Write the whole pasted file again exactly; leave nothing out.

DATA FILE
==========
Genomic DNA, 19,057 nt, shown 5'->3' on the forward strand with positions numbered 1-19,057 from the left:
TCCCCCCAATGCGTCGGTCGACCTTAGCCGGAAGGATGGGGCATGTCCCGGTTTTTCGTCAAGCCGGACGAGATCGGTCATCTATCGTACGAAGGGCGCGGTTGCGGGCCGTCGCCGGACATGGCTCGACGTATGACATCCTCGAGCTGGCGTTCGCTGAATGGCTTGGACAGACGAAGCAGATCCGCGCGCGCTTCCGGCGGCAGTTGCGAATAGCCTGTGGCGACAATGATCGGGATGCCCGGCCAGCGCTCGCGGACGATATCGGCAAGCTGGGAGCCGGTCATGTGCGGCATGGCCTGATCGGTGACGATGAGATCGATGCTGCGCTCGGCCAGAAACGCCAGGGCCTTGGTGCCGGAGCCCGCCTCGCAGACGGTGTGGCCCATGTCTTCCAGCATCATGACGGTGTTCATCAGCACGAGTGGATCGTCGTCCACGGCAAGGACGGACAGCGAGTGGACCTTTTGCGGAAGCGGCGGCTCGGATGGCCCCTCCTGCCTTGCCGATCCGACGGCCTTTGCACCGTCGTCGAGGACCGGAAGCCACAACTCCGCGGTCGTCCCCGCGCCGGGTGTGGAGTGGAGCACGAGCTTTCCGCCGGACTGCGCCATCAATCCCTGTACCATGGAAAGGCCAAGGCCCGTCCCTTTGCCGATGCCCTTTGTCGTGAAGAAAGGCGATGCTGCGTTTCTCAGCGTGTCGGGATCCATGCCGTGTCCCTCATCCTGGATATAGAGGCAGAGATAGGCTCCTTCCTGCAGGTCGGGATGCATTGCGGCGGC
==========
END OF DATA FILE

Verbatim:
Genomic DNA, 19,057 nt, shown 5'->3' on the forward strand with positions numbered 1-19,057 from the left:
TCCCCCCAATGCGTCGGTCGACCTTAGCCGGAAGGATGGGGCATGTCCCGGTTTTTCGTCAAGCCGGACGAGATCGGTCATCTATCGTACGAAGGGCGCGGTTGCGGGCCGTCGCCGGACATGGCTCGACGTATGACATCCTCGAGCTGGCGTTCGCTGAATGGCTTGGACAGACGAAGCAGATCCGCGCGCGCTTCCGGCGGCAGTTGCGAATAGCCTGTGGCGACAATGATCGGGATGCCCGGCCAGCGCTCGCGGACGATATCGGCAAGCTGGGAGCCGGTCATGTGCGGCATGGCCTGATCGGTGACGATGAGATCGATGCTGCGCTCGGCCAGAAACGCCAGGGCCTTGGTGCCGGAGCCCGCCTCGCAGACGGTGTGGCCCATGTCTTCCAGCATCATGACGGTGTTCATCAGCACGAGTGGATCGTCGTCCACGGCAAGGACGGACAGCGAGTGGACCTTTTGCGGAAGCGGCGGCTCGGATGGCCCCTCCTGCCTTGCCGATCCGACGGCCTTTGCACCGTCGTCGAGGACCGGAAGCCACAACTCCGCGGTCGTCCCCGCGCCGGGTGTGGAGTGGAGCACGAGCTTTCCGCCGGACTGCGCCATCAATCCCTGTACCATGGAAAGGCCAAGGCCCGTCCCTTTGCCGATGCCCTTTGTCGTGAAGAAAGGCGATGCTGCGTTTCTCAGCGTGTCGGGATCCATGCCGTGTCCCTCATCCTGGATATAGAGGCAGAGATAGGCTCCTTCCTGCAGGTCGGGATGCATTGCGGCGGC